What Is Marriage?
Marriage is a socially or religiously recognized union or legal contract between spouses that establishes certain rights and obligations.
Although the specific definition of marriage can vary based on culture, it is essentially an institution in which interpersonal relationships are officially acknowledged. Marriage can be recognized by a government, an organization, a religious authority, a tribal group, or a local community. Civil marriage (which is nonexistent in some countries) is marriage in a secular, non-religious context carried out by the government in accordance with the laws of that jurisdiction. Marriages can be performed in a secular civil ceremony or in a religious wedding ceremony. Entering into a marriage generally creates legal obligations between the spouses and between the spouses and their children.
Marriage can be entered into for many different reasons, including legal, social, emotional, financial, spiritual, and religious purposes. In some areas of the world, arranged marriages, polygamy and forced marriage are practiced as part of cultural tradition. Unfortunately, in many cultures throughout history married women had few rights and were deemed, along with the family’s children, the property of the husband. This meant they could not own or inherit property or legally represent themselves.
Modernly, many countries have embraced equal marital rights for men and women and have recognized interfaith and same-sex marriages. These trends have been part of a larger movement towards equality and human rights. For example, beginning in the late 1800s, many developed countries began amending their laws to legally re-define marriage in order to improve the rights of the female spouse, including granting wives legal identities of their own, criminalizing physical discipline of a wife by a husband, granting wives property rights, and requiring a wife’s consent prior to sexual relations.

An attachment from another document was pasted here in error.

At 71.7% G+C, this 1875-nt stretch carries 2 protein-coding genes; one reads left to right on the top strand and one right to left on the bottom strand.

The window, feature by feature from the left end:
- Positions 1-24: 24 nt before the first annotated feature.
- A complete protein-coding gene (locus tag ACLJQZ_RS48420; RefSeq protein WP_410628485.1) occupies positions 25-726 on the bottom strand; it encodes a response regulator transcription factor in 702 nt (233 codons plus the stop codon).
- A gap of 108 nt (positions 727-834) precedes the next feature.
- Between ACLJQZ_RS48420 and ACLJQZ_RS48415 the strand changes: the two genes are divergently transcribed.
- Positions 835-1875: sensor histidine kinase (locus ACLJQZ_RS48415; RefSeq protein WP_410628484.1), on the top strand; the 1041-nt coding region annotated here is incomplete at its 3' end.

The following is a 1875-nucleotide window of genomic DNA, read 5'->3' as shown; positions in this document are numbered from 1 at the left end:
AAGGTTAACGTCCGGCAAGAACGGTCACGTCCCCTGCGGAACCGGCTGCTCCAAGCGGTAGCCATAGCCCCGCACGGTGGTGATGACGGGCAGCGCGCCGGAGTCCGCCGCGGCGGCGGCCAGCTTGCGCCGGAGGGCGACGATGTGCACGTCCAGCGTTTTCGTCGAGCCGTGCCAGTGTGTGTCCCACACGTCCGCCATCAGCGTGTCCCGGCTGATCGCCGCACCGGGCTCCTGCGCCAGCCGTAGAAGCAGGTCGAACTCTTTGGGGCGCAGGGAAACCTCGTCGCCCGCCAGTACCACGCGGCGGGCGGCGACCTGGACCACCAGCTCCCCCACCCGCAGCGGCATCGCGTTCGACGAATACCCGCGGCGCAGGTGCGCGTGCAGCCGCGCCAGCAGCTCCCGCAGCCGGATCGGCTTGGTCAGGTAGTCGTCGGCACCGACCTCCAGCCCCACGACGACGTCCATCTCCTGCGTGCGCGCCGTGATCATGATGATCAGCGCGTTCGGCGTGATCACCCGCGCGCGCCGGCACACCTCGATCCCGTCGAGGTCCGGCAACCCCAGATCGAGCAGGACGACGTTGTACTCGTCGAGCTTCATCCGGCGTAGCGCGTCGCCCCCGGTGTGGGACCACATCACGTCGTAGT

As of the late Twentieth Century, many people in Western countries have chosen not to marry and instead co-habit. For example, the number of marriages in Europe decreased by 30% between 1975 and 2005. From a social standpoint, cohabitation may be appealing as a form of resistance to and protest of traditional marriage. However, in some jurisdictions cohabitation may qualify as common-law marriage, an unregistered partnership, or provide the unmarried partners various rights and responsibilities.
The factors considered when selecting a spouse can vary greatly according to cultural and social rules. For example, social status can play a large role when searching for a partner. That is, a person may want to marry someone of a higher social standing or who is a member of a well-regarded family in order to advance their own social position. Conversely, there are some social taboos that can eliminate a potential spouse, including marriage to a family member (incest). Another social taboo which has eroded over time is the negative attitude toward interracial marriage. Until 1967, there were some states in the U.S. which still had laws banning interracial marriage. However, in the case Loving v. Virginia the Supreme Court overturned all laws banning marriage on the basis of race. More recently in the 2015 case Obergefell v. Hodges the Supreme Court legalized same-sex marriage throughout the U.S. However, there are still some social taboos that many countries have chosen not to embrace, such as polygamy, which is currently illegal in all 50 states. Nonetheless, polygamy is still practiced in some Muslim and African countries.
Based on the wide variety of definitions, it seems that marriage as an institution, and the rights and obligations involved, will continue to change and evolve over time.